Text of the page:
There’s a counter-narrative-- a stereotype of sorts--that goes something like this: “natural buildings are made by unlicensed, inexperienced builders under the “radar” of building code officials, using inferior materials and techniques that compromise the structure’s longevity and the occupant’s health and safety.” Some might go further and say that natural building is a “throw-back” of the ‘60s and ‘70s Hippie culture.
Every year hundreds and thousands of permitted “natural” buildings are constructed in the United States and Canada by licensed, dedicated craftsmen and women, and these buildings exceed construction, safety, and energy performance requirements in nearly every way. They're healthy, beautiful, and inspiring to live in, too.
For me, addressing this counter-narrative means having a seat at the table with mainstream builders, suppliers, and code officials, and being licensed is part of that. Building code-level structures mostly from locally abundant, natural materials that out-perform other construction methods (which also use high-embodied energy materials) shines a light along a viable path for local economic and environmental health.
California Straw Building Association (CASBA). This non-profit organization’s purpose is “…to further the practice of straw building by exchanging current information and practical experience, promoting and conducting research and testing, and making that body of knowledge available to working professionals and the public at large.” To that end we raise funds through educational straw building and plastering workshops and book sales, and hold an annual conference to share the latest in straw building. I joined CASBA in 2004, and helped develop the workshop program. I have been on the Advisory Board since 2006, currently helping to manage an effort to update CASBA’s 2001 Detail Book, titled “Straw Bale Building Details: An illustrated Guide for Design and Construction,” available in the spring of 2018. Visit www.strawbuilding.org for more information.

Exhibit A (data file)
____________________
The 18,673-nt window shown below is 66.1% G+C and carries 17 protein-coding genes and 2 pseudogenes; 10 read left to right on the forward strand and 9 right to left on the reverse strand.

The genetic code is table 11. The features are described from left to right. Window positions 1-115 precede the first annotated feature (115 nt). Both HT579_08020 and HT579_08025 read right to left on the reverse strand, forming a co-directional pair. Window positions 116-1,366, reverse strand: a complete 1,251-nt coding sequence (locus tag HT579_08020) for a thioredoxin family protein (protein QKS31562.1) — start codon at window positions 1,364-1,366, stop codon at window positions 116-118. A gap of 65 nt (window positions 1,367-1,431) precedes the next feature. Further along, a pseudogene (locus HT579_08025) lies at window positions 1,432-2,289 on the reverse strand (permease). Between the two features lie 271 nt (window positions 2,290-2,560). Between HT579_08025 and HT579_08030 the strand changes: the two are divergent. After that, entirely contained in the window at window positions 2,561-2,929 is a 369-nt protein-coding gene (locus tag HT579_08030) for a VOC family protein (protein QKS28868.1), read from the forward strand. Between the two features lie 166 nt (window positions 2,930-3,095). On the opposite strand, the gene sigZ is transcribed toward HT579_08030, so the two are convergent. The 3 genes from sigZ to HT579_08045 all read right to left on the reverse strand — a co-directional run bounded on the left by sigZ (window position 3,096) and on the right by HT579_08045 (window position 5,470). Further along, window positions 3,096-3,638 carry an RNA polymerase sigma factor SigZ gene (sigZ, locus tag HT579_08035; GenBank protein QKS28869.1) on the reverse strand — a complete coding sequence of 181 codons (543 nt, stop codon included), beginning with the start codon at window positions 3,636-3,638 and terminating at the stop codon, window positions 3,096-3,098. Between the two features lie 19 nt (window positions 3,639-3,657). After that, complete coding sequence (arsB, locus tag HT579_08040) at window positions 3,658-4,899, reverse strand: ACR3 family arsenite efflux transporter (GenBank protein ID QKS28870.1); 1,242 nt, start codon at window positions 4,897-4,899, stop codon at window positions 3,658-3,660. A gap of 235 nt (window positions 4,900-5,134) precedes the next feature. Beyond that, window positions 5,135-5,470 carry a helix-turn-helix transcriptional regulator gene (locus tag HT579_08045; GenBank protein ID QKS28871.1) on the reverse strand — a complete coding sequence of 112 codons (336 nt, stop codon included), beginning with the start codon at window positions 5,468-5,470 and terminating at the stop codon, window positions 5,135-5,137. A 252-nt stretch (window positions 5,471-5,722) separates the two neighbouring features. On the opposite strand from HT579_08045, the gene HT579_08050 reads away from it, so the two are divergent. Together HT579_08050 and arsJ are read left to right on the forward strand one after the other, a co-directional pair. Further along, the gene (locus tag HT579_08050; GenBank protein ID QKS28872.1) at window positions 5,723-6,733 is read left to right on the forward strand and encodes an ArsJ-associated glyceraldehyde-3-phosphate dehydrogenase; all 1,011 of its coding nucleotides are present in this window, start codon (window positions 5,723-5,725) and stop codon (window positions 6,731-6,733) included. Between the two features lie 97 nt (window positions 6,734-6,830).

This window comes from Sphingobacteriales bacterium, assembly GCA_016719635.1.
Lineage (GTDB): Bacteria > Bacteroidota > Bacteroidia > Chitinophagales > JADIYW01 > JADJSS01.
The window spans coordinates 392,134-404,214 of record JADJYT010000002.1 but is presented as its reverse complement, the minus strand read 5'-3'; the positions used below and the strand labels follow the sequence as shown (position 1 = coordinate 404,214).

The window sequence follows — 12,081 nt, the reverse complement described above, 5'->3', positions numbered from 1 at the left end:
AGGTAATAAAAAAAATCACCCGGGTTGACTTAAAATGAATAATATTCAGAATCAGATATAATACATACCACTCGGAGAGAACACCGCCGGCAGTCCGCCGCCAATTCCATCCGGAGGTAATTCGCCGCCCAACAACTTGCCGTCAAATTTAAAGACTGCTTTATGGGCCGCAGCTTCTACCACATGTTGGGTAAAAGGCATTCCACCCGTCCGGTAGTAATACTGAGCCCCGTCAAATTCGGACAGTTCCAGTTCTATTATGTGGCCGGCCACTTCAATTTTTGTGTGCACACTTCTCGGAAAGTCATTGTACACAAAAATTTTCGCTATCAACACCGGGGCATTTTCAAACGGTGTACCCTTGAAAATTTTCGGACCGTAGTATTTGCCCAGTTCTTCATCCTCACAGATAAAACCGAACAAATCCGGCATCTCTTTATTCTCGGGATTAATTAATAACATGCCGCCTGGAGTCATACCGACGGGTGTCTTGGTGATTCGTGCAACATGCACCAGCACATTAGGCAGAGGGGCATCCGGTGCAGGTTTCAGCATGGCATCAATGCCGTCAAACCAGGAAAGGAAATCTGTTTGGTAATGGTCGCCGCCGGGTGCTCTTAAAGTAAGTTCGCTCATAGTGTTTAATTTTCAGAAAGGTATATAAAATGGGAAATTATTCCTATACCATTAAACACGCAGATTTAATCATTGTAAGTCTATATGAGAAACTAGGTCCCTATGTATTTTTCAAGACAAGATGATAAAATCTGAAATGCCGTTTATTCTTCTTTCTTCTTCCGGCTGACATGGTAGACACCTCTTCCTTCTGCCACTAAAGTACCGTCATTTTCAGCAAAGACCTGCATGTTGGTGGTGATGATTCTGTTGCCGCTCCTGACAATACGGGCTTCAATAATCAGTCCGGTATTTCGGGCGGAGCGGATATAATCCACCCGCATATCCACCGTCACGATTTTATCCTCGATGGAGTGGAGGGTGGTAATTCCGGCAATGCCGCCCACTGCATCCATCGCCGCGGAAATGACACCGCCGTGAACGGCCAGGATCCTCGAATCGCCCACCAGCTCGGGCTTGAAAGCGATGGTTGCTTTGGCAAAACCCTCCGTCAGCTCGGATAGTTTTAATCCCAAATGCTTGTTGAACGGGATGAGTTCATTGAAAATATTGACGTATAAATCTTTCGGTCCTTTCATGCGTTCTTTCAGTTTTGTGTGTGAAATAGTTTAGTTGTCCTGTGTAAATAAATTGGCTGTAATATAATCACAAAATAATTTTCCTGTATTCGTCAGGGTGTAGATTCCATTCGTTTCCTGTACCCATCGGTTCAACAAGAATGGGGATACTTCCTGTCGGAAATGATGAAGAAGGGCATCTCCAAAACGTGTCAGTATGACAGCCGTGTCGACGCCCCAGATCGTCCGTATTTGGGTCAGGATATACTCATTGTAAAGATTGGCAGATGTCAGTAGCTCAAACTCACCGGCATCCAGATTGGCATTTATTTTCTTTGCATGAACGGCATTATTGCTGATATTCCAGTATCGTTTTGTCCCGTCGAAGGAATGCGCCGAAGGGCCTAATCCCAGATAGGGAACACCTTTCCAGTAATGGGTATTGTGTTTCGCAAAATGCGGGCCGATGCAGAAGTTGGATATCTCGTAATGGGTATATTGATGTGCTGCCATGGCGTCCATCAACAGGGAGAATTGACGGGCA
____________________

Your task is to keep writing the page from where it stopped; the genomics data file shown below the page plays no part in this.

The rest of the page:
American Rainwater Catchment Systems Association (ARCSA). This non-profit organization’s purpose “is to promote sustainable rainwater harvesting practices to help solve potable, non-potable, storm water and energy challenges throughout the world.” ARCSA offers an education and certification program that helps maintain high performance standards of installed rainwater harvesting systems. I have been a member of ARCSA since 2011, and completed the course of study required to become an ARCSA Accredited Professional in 2012. Visit www.arcsa.org for more information.